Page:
Three Critical Steps to Film School Applications (Undergrad)

Ahhhh! The terrifying, all-too-real, times of film school applications. I was there a few years ago. To be perfectly honest, I was completely confused and in retrospect, wish I took some time understand not just the type of school I wanted to go to, but the type of movies I wanted to make.

Film school applications are hard, and a bit of an enigma. We can't promise that after reading this you'll get into your dream school (there's a whole post on why that's not a thing, though), but we can promise after reading this, you'll have a good idea for where to start.

Our Three Steps To Applying to Film School Are:

  1. Make Great Movies
  2. Have a Thesis
  3. Transfer, transfer, transfer

Make Good Movies (okay, duh)

Film School Applicatio Tips

People skip this step surprisingly often!

Before considering applications to film school, honestly as yourself and three people you trust to be honest to tell you if:

  • Your movies are technically competent; meaning audio quality sounds good, they are well edited, and shot with DSLRs.
  • Your projects are scripted. It's okay if you have one or two documentaries, but many film schools are looking for narrative competence. If you want to be a music video director or a YouTuber, a lot of what you learn in film school isn't going to feel directly applicable.
  • You enjoy being on set. This is a big one. Do you make movies so you can rush home and submit them to film festivals? Most of your film school experience will be spending weekends on sets with other people who can't imagine doing anything other than set life. If actual production doesn't make you happy, look into editing and creative producing programs for undergrads (Chapman University and DePaul University have good undergrad concentrations).

Have a Thesis

For the 10 most competitive film school applications, you are likely going to have to submit multiple papers, a script, and application films. A common stereotype toward film school students is that their work is self-indulgent and has little value for the world at large. Buck this trend.

Have a consistent through-line in your work.

Are you passionate about feminist cinema? Black stories? Stories about finance? It's not enough to want to tell stories. The goal with your entire application should answer the question, What do you think you need to tell stories about?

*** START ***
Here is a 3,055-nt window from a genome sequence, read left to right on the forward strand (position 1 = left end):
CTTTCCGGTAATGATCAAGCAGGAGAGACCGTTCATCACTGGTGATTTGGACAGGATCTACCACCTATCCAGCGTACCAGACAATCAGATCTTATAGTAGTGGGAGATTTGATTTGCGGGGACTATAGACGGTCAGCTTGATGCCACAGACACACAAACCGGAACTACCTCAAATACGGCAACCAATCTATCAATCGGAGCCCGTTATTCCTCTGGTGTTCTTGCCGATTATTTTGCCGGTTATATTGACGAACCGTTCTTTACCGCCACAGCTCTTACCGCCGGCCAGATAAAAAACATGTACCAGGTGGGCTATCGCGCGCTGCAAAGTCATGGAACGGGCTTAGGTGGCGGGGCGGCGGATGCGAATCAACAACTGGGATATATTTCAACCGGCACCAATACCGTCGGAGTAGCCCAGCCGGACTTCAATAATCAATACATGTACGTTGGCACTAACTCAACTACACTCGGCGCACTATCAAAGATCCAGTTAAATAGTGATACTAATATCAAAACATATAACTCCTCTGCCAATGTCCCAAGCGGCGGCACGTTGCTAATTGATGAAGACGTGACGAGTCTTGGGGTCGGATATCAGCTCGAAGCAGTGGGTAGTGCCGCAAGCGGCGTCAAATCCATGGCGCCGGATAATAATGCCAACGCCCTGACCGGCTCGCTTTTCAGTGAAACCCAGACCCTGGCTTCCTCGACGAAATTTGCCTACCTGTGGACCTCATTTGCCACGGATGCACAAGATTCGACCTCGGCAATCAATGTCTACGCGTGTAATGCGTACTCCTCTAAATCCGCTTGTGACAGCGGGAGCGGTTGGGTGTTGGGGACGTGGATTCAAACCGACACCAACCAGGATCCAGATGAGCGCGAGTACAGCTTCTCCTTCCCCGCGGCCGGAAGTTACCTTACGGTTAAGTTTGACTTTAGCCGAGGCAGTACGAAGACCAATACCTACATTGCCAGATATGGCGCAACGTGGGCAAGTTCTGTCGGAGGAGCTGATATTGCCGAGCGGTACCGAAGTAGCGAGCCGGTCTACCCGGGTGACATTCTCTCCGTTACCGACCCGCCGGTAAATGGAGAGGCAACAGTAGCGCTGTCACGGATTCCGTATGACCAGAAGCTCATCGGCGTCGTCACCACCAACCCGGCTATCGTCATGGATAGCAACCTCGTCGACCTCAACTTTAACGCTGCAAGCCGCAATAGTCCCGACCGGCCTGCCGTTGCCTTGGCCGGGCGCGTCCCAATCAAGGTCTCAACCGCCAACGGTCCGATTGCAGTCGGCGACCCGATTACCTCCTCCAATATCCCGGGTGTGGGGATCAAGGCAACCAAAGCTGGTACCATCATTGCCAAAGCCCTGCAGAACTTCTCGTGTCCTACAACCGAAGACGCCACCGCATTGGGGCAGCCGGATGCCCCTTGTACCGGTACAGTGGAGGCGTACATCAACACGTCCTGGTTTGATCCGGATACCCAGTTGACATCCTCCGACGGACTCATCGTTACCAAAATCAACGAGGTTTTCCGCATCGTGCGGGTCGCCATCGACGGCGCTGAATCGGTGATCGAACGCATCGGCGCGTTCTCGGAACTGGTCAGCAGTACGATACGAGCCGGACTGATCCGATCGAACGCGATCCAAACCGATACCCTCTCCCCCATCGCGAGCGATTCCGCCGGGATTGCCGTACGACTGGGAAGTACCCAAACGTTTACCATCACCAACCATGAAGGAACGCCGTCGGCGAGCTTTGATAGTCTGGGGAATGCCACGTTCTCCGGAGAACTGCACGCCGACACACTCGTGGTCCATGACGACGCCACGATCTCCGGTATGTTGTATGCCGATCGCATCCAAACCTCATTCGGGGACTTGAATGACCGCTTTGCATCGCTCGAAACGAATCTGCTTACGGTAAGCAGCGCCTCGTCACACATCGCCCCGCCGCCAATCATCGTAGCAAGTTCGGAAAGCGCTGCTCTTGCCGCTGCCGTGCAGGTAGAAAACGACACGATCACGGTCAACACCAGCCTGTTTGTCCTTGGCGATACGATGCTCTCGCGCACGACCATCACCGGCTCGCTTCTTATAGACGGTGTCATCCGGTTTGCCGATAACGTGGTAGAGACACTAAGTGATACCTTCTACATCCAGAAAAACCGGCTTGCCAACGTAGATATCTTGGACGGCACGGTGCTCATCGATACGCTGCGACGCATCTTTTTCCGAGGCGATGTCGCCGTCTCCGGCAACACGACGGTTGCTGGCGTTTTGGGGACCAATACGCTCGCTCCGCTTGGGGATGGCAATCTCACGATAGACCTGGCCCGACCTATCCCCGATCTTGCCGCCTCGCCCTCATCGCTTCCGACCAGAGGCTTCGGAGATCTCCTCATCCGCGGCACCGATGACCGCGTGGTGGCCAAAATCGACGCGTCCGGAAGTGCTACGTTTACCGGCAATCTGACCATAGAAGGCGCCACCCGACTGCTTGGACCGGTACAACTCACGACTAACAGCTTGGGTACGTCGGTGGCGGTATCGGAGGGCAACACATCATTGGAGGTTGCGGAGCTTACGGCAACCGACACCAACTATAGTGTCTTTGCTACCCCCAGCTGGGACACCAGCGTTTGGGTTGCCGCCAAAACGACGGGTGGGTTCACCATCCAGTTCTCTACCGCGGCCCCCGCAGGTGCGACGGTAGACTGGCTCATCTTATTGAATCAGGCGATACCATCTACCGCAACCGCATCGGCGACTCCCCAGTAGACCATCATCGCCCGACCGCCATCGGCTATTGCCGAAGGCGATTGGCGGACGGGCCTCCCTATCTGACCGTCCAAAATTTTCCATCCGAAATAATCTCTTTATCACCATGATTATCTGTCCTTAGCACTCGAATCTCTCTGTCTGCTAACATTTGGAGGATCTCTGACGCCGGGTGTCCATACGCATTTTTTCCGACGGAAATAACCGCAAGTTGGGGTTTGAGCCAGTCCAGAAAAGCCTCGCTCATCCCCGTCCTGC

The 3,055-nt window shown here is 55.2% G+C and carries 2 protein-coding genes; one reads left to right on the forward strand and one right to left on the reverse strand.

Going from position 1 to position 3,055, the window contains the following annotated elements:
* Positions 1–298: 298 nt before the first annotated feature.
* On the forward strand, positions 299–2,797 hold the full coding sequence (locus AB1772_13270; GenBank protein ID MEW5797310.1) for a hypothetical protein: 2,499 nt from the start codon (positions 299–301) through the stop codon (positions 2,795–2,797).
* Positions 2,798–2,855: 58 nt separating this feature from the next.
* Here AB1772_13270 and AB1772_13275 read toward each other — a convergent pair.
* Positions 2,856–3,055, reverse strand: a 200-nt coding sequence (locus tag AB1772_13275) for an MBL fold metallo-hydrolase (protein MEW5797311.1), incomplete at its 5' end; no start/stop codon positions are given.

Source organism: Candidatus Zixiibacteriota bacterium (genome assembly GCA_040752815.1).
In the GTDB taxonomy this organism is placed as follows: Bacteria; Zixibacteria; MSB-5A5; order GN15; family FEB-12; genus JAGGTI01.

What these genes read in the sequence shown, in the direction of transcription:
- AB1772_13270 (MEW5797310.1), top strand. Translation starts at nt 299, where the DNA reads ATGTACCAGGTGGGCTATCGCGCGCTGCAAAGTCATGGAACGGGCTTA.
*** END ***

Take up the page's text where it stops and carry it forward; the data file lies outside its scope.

This isn't a hard and fast rule. If you're applying to film school because you're an incredibly talented VFX designer or director of photography, it'll be easier sliding by on a love of cinema and some great technical chops. For the most part, though, it's critical to understand what you're trying to convey as an artist.

Thinking through your thesis also helps when you're hitting a creative rut. Lean on your north star for every prompt you're given.

Transfer, transfer, transfer

Film School Application Tips

I wish someone told me about this. It's okay to not have everything figured out by your senior year of high school. Attending community college or taking a gap year to crew on sets and build your portfolio are valid career paths.

A very common path for many USC film students who grew up in Southern California is to attend a community college in Los Angeles and apply to every semester (winter can be easier to get into). The Executive Producer of the Marvel films, Kevin Feige applied to USC 5 times, every semester, until he got it.

It's okay to take some time to figure yourself out.

For more information on film schools, be sure to visit the Stuudeo film schools page (coming soon), where you can watch student films from students currently attending film programs around the world!